So when revamping my business model to exclude the Magic 8 Ball Effect, it is really hard for me to figure out what to charge. I tried to factor in my expenses (ouch this year), my debt from school and the practice, how many patients I hope to see a day, how many patients I am able to see a day, what people might be able to afford, and what other docs get paid. I decided on $100 a visit, unless the visit is over 40 minutes, and shots would be based on market price (like when you order lobster at a fancy restaurant). Is $100 enough? If I can see about 50 people a week it will be fine. Is it too much? I almost hope it is, so that I will be able to lower my rates and make care more accessible to more patients.
I wonder how much the perception of the healthcare crisis would change if doctors really charged what they needed or deserved. I personally have a hard time being sympathetic for someone who is charging $50,000 for a surgery, even if I know they are only getting $12,000. How can people understand what is really going on with their healthcare dollar, if the numbers are so abstract? How can doctors really know what their write offs are if their charges are not really what they need to be? This is a fairly easy step that doctors could take to demystifying health care finances.

Wednesday, October 8, 2008

so that's what my kids look like!

In the past week, I've put my kids to bed every night (that didn't mean they went to sleep though), made lunches the night before they were needed, known where the shoes were most of the time, and thourougly decluttered my kitchen. I still have not been home for dinner much, but I see progress. I've also played scrabble and watched a movie with my husband, and taken the guest dog for a walk. And gone to the gym twice.
It's not that things have changed so much here at the office, but I feel like the burden has been lifted, that I will someday get through the charting backlog, and that I can go back to worrying about people first and money later. I still get panicky when 2 or 3 people cancel in a day, but so far, when that happens, the spots have filled back up.
There is another strange phenomenon too, yesterday I received 2 gifts from patients that are transferring. It seems funny to me that people who are changing doctors would be sending a thank you gift to the current doctor, but not staying. I understand that a little angel statue is a much more affordable token of appreciation than $100 a visit, but if my care is worthy of a hallmark card or even better, gourmet German chocolate, wouldn't it be worth it to get fewer manicures and get the top notch medical care.
Then, when I say that, I feel like I'm being snobby, and I don't want to be. I know that there are many Family Docs out there that are doing a wonderful job, but I know too many that seem like they are pressured to to more and more in less and less time. Every patient satisfaction survey I've looked at notes that amount of time is one of the biggest complaints.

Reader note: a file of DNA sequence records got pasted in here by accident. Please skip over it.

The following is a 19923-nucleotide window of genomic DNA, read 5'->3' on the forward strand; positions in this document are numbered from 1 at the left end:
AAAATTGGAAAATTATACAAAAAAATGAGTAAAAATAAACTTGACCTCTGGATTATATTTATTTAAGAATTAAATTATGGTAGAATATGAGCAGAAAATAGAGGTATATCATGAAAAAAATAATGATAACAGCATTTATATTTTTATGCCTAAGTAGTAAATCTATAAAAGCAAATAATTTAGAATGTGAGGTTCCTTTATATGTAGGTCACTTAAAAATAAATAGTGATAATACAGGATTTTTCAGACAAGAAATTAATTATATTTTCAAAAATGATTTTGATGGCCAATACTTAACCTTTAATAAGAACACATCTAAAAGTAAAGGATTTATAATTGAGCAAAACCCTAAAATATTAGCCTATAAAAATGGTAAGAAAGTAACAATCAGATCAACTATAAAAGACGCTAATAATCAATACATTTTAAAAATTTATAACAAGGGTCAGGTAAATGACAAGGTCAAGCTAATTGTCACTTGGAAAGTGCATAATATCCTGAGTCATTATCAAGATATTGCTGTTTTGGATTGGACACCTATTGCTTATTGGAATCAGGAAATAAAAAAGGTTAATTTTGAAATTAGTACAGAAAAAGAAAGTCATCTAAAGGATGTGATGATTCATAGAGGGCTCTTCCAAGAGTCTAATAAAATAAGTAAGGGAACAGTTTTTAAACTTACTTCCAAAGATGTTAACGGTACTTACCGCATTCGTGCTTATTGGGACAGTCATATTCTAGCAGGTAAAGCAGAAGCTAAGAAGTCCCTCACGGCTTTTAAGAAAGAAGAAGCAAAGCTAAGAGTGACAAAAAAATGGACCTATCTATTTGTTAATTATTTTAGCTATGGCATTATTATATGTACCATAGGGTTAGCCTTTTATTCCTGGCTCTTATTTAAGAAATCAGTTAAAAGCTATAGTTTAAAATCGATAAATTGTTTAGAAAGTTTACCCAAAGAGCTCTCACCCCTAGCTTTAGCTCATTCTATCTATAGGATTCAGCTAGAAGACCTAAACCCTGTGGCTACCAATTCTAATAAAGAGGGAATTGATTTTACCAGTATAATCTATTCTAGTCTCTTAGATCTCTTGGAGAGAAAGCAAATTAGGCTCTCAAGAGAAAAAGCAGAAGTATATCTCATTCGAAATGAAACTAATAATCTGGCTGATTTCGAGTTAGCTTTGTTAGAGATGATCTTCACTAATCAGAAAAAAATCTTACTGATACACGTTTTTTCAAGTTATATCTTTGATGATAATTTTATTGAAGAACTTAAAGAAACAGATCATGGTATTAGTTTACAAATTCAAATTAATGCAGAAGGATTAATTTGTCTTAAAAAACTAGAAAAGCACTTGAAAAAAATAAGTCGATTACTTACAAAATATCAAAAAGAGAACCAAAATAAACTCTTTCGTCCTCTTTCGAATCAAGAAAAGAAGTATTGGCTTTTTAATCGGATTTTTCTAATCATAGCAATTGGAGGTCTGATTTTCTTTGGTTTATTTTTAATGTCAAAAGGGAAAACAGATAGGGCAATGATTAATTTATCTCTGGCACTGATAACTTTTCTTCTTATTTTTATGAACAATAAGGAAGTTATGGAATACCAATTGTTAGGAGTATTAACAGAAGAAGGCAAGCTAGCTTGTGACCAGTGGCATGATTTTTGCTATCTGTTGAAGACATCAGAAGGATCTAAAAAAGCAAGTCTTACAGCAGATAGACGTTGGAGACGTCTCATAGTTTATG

So that's where we are a week into this adventure. So far so good.

Tuesday, September 30, 2008

government cheese

"Why should I pay you for a visit, when I can go to the doctor up the road with my medicare and get the visit for free?" asked the cute little lady whom I've grown to love despite her arguments and noncompliance. I asked her if she remembered government cheese. I tried to tell her that she's welcome to go to the doc up the road, and might very well do fine there, and I in fact like the doc up the road. But if she's looking for something else in healthcare, something different in her visits, she could pay to come here. Maybe, with healthcare, we are getting to a point where the government subsidized plan isn't the best one for everyone (I said carefully without trying to offend those still participating the government program). So I tried to parallel government healthcare with government cheese.
Turns out she loved "ronnie's cheese" as she called it, gave me a good recipe for veggies with melted government cheese, and wished me luck. I'll miss her, truly, but maybe she'll be back...
or maybe she'll make the best of the change.
Today is my last day as a medicare participating provider, and boy am I glad september is over. I'm still bogged down in charts to copy, issues to follow up on, and getting Connor to do his work, but I feel, at least, like I can move forward.

Thursday, September 25, 2008

"are you crazy?"

So I've been thinking about trying to capture all my thoughts and ideas about what's going on with the practice, how it effects (affects?) my life and the life of those around me, thoughts on medical economics and "healthcare", maybe if it all makes sense I can avoid reliving some of the mistakes I've made in the past, and repeat some of the more positive stuff. I also want to track my hours worked, patients seen, and overall satisfaction, to see if all this effort is worthwhile. So this is the start.
Here's the baseline: graduated residency 2000 West Jersey Family Practice Resiency (Virtua), joined a group in Cape May County, decided I wasn't a team player, so bought out the "satellite" office down here in Cape May Courthouse. Was going along fine until I realized that I needed to be spending a bit more time with my patients in order to make sure I was doing a thourough job, so I spaced out my schedule to allow it. Then I realized that I didn't really get paid enough per visit to see less patients so in 05 I started dropping insurance plans, and up till now have been down to 3 plans, medicare, and 2 others. Starting october 1, I will be "opting-out" of medicare, and the other two plans will terminate in early november. I'll be all cash. People keep saying "are you crazy?" It is a little scary, and very hard to hear people say "I just cant afford to pay you" (and lots of other stuff). But scarier to think about how much I work for so little money.
So now it's 10:09 pm, I've got about 40 more minutes of paperwork, in addition to trying to process the charts of people who are transferring.

Future topics may include: what to charge, patient reactions, reactions of other docs, scanning charts, my dream practice